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Halong bay junk cruise   - Testimonials
The Chinese style Halong Junk  boatcould bring to you a wonderful night on the bay with luxury and antique accommodations with  perfect services provided by the friendly crew. Spending time on the junk, you’ll not only savor a unique feeling in a world of wonder but also enjoy  various of such interesting activities as: watching Vietnamese folk music performance, going fishing on the bay at night, kayaking, learning Vietnamese cuisine.
We board the Halong Junk, a traditional wooden junk, at noon, having driven straight from Hanoi's Noi Bai Airport to the coastal town of Bai Chay. Decorated with wood and bamboo, the junk's interior is both cozy and charming...

Soon after we pull away from the pier, lunch is served.

With seating for 14, the dining room is intimate, giving the passengers a chance to get acquainted. White wine seems appropriate for this festive occasion, and we toast our voyage and delve into the seafood for which Quang Ninh province is famous.

Away from the coast, the fresh smell of salt fills the air. The captain now orders his crew to hoist the sails, which stand out a deep purple against the blue sky. Accompanied by the sound of the wind on the sails, we make our way past towering dark green islands as mysterious and fantastically shaped as fairytale castles.
We cruise towards a small pier, where we disembark to visit Sung Sot (Big Surprise) Cave. After climbing about 50 steps up and 10 steps down, we enter a mysterious underground cave in which thousands of stalactites glisten like giant raindrops. In the soft light, piles of rocks resemble beautifully carved pillars. We all imagine different forms; others see flying dragons, tortoises, or massive flowers.

By the time we reach Ti Top beach, the sun is low. Though small, the beach is pristine, while the water in the bay is calm and inviting. I float on my back, watching thin pink clouds drift past as the sun sinks slowly behind an immense chain of islands.

Refreshed by the swim, I climb 300stairs to lookout point, which offers a stunning view of the bay and the setting sun. Half of the sky burn a vibrant orange, while the water has turned a shimmering turquoise, cut by currents, which shine with all the colors of the rainbow. When the sky has faded to deep violet I return to the junk, enticed by the lights and the smell of dinner.

The captain now turns the  Halong  towards Bai Tu Long Bay and hoists the sails. After a day of swimming and exploring, everyone is hungry. We feast on fresh seafood, trying to restrain ourselves, as the captain tells us that other late night meal will be prepared from what we catch later tonight.

After the dinner, the junk anchors somewhere near Cat Ba Hai Phong. At about 9p.m., we don life jackets and board small bamboo rowboats, and the dim outlines of islands. The rowers work quietly and smoothly, moving the boats as if along a path cleared for them by the men holding the flashlights.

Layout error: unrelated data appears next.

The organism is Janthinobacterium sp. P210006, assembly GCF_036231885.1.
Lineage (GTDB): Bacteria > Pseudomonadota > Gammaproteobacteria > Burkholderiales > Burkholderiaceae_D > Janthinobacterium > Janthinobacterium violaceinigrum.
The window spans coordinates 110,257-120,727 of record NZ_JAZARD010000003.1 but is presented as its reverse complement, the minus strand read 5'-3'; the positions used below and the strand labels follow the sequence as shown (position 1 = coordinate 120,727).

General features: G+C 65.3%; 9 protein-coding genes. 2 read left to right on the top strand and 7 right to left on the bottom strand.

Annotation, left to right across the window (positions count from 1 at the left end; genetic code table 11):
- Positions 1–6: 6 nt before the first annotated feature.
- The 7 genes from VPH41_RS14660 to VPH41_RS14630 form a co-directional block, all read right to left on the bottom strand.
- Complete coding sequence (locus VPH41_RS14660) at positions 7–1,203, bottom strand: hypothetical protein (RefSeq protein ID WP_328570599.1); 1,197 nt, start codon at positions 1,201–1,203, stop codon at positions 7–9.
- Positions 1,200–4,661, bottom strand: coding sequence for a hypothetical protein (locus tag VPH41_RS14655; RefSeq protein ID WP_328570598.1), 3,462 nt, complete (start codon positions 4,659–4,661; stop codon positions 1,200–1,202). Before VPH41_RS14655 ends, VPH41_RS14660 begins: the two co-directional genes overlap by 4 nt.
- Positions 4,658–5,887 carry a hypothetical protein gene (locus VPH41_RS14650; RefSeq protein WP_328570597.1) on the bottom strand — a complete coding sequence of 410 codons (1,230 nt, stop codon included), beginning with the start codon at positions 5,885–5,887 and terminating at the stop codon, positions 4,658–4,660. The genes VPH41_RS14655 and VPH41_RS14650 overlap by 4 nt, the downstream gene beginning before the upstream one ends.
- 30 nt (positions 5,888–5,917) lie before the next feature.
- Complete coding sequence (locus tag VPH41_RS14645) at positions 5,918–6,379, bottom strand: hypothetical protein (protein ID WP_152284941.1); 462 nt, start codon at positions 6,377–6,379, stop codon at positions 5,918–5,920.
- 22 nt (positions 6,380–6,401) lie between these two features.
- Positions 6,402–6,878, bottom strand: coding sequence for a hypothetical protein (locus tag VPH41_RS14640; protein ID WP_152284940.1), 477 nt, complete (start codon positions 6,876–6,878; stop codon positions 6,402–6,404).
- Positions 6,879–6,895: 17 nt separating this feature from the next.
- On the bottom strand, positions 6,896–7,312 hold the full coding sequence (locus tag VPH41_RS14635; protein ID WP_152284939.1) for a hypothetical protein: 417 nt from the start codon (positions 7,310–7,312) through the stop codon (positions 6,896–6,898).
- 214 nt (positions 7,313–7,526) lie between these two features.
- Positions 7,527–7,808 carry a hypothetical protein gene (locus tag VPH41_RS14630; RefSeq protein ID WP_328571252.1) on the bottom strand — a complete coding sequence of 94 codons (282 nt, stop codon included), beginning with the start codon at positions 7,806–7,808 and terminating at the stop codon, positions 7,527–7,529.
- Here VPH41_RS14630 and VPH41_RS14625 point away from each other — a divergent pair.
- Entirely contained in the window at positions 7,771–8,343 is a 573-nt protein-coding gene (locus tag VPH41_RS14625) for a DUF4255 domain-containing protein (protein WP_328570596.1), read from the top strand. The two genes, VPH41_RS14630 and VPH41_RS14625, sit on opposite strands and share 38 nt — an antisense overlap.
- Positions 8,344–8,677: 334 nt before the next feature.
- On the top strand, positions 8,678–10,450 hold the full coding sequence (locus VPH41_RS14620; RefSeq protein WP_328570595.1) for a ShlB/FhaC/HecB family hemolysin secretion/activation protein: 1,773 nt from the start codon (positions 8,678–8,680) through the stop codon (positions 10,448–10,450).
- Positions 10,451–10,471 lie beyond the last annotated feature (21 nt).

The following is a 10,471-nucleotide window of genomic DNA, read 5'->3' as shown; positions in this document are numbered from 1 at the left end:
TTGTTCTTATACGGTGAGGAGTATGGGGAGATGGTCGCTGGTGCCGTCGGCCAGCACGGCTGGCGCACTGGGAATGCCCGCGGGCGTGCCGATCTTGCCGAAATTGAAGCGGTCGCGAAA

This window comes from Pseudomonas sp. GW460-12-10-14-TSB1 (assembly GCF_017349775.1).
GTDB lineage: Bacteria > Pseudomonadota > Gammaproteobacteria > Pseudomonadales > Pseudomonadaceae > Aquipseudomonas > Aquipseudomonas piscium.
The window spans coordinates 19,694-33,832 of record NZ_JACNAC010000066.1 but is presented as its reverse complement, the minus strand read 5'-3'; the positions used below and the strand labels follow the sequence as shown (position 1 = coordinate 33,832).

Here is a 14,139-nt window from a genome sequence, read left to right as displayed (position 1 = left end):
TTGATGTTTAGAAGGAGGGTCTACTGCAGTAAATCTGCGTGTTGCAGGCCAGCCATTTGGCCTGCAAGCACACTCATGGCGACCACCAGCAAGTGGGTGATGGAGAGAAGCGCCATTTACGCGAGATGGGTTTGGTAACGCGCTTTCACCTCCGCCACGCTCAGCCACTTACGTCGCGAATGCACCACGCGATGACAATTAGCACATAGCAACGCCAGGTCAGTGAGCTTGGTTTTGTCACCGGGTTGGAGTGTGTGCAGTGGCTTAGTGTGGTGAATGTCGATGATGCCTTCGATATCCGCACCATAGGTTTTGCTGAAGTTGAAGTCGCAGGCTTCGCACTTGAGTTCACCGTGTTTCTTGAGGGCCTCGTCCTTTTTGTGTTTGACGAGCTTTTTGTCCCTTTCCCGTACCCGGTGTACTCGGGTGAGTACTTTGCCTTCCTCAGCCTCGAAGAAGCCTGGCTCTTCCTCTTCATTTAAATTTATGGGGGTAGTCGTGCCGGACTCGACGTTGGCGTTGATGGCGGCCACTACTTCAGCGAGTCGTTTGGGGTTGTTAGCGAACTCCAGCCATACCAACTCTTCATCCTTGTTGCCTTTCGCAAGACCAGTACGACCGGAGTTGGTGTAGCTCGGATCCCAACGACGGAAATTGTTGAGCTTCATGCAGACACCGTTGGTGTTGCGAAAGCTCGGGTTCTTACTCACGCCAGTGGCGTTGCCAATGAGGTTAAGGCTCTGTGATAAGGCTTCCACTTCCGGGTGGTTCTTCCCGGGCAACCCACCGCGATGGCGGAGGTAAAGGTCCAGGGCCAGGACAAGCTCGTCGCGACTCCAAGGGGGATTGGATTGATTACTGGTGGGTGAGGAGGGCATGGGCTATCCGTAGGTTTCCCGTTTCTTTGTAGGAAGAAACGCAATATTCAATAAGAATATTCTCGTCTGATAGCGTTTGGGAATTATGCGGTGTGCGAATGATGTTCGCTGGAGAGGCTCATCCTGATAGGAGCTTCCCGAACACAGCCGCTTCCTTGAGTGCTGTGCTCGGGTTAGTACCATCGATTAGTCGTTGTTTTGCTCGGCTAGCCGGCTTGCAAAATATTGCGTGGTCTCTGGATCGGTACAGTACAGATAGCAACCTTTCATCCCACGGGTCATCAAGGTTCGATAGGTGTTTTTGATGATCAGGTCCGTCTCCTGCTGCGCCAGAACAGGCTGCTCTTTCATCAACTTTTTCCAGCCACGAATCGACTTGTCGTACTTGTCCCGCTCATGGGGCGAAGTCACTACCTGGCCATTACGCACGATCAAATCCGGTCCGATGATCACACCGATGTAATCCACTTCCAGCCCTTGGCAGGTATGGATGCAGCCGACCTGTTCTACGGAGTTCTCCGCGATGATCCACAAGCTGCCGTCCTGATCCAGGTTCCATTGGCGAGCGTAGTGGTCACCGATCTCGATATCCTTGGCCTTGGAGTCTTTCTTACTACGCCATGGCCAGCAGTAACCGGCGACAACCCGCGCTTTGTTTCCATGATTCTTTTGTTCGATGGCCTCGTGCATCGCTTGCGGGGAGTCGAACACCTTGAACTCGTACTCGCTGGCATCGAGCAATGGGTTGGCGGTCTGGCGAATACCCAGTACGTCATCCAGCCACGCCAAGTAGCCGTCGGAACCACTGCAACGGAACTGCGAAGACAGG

The water is so clear that the beam of the flashlights seem to reach the seabed. We hold small nets, posed and waiting. A school of small fish appears. "They are too small to catch" says the guide. Now some larger fish and eels appear, attracted by the bright lights. With a flick of the net, I catch a squirming fish. We all cheer.

Soon after, we glide to wards Doi (Bat) Cave. Keeping our heads low to avoid the stalactites, we are so daxxled by the flashlights that it takes some moments for someone to see the small red patches on the rocks below. "Sea crabs" someone yells. "Grab them" I target a clever crab, which scurries into a crevice and escapes. Other crabs are not so lucky, and find themselves tangled in our nets.

After half an hour we are old pros, able to spot the crabs at a distance. We are also more skillful with the nets, so less crabs escape. Deep in the cave, it is strangely silent; the only sounds are the gentle tapping of the waves against our boats and the whirring of bats' wings. The cave smells of salt water and bats.

Unwilling to break this deep silence, we all sit quietly, lost in thought. Cocooned in quiet, the problems of the Outside world seem far away. One passenger is so pensive that his net droops into the water, causing by the surface to crackle with phosphorescent sparks. Inspired by this discovery, one young man peels off his jeans and leaps overboard, his body sparkling like a flaming torch. "During moonless nights", says one of the guides, "phosphorescence is much stronger". It is midnight when we pull up to the junk. The crew cooks up our catch fish, squid, crabs and shrimp. We grab some bottle of beer and white wine and climb onto the deck to eat. After ending the meal with some fish soup. I retire to my cabin. Some other passengers choose to sleep o the deck, under the stars.

In the soft light of early morning, the sea glows blue, inviting us to take one last swim. Then it is time to turn back towards Ha Long Bay. As we are cruising back, it starts to rain. The bay in suddenly transformed, the island blurred like a water color. By the time we reach the wharf at noon the shower has passed.

It is hard to believe the we spent just 24 hours aboard the Junk.  In a singly day on Ha Long Bay, we saw and experienced so much. While we must now return to Hanoi, we all take some of the bay's magic with us.


Halong 3 day cruise  I  Halong 2 day cruise  Halong day trip

63A Cuabac str., Badinh, Hanoi- Vietnam

Tel: (+844) 716 4132 - Fax: (+844) 716 4133